The peak detector 59 includes a capacitor 81 which is charged through the diode 83 and is shunted by the series connection of resistors 85, 87, 89. As the initial pulse will have the greatest amplitude for turn-on of a cold tungsten bulb by a dimmer, the voltage across the capacitor 81 will decay, generally exponentially with the time constant determined by the values of the capacitor 81 and the resistors 85, 87 and 89. These resistors also form a voltage divider which produces a first, upper reference signal which is applied to the noninverting input of the first voltage comparator 55 and a second, lower reference signal which is applied to the inverting input of the second voltage comparator 57. In the exemplary circuit, the values of the resistors 85, 87, 89 are selected so that the upper reference is approximately 90% of the decaying peak voltage while the lower reference signal is approximately 40%. A minimum value for the lower reference is set by a transistor 91 which is biased by a potentiometer 93.
The output of the first voltage comparator 55 is connected through the first timer 61 to digital logic 67 in the form of a NAND gate. The first timer 61 includes a capacitor 95 and a resistor 97. The node 98 between the capacitor 95 and resistor 97 is connected to the output of the first comparator 55 through diode 99. When there is no pulse signal input to the disabling circuit, the output of the comparator 55 is low and the capacitor 95 discharges through the diode 99. If an incandescent bulb powered by a dimmer is turned on, the initial pulse applied to the inverting input of first comparator 55 will be above the reference voltage to hold the output low. As the bulb heats up, the pulses will decay and their amplitude will be less than the upper limit reference applied to the first voltage comparator 55 so that the output will go high. This allows the capacitor 95 to begin to charge through the resistor 97 and after three to four half cycles with the pulse signal remaining above the upper limit, the input applied to the NAND 67 will be high. If at any time before then, the pulse signal exceeds the upper reference signal applied to the first comparator 55, the output will again go low to immediately discharge the capacitor 95 and reset the timing interval.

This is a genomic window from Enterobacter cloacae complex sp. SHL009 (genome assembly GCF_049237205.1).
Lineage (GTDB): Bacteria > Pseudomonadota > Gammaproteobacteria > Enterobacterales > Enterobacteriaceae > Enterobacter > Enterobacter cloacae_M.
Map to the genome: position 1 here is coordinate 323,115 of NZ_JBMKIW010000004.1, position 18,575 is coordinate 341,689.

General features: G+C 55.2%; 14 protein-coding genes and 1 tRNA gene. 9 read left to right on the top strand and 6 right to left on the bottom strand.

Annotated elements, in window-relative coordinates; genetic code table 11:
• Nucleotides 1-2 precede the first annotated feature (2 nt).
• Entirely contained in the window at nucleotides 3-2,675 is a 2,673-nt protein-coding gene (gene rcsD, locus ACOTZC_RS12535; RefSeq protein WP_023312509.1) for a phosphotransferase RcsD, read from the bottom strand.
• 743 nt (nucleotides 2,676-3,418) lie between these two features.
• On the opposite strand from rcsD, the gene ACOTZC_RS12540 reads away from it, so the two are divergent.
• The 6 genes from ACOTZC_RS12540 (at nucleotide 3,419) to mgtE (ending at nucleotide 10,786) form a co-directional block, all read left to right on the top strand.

The second timer 63 connected to the output of the second voltage comparator 57 includes a capacitor 101 in series with a resistor 103 and a voltage source. The node between the capacitor 101 and the resistor 103 is connected to the output of the second voltage comparator 57 through diode 105. This node is also connected to the set input of the latch 65 formed by a SR flip-flop. If there is no pulse signal, the bias voltage applied to the inverting input of the second voltage comparator 57 causes the output to go low and therefore, the voltage at the node 107 is at system ground (plus 13 V) to apply a digital zero signal to the set input of the latch. If a pulse is applied to the disable circuit 51 with a magnitude which exceeds the bias on the second voltage comparator 57, its output will go high to discharge the capacitor 101 and place a digital ONE on the set input of the latch 65. After each pulse the output of the second voltage comparator 57 goes low, and the capacitor 101 begins to charge. However, the time constant is such that as long as a pulse greater than the lower reference percentage at least as great as the bias signal occurs each half cycle, a digital ONE will be continuously applied to the set input of the latch.
The SR flip-flop or latch 65 is formed by a pair of NANDs 109 and 111. The set input is the lower input of NAND 111 and the reset input is the upper input of NAND 109. As mentioned, the set input is controlled by the second voltage comparator 57 through the second timer 63. The reset input is controlled by the first voltage comparator 55. When the output of the first voltage comparator 55 is low, the reset input is pulled low through diodes 113 and 115. When the output of the first voltage comparator 55 goes high, the reset input of the flip-flop 65 goes high.
The output of the latch or flip-flop 65 is applied to the second input of NAND 67. With both inputs high, NAND 67 goes low to turn on a transistor 117 to generate a disable signal preventing the turn-on of the SCR circuit 35, and therefore, blocking generation of an arc signal. With no pulse signal, the output of the first voltage comparator 55 is low to pull the upper input to NAND 67 low, which keeps the transistor 117 turned off, thereby allowing the arc detection circuit to generate an arcing signal if warranted.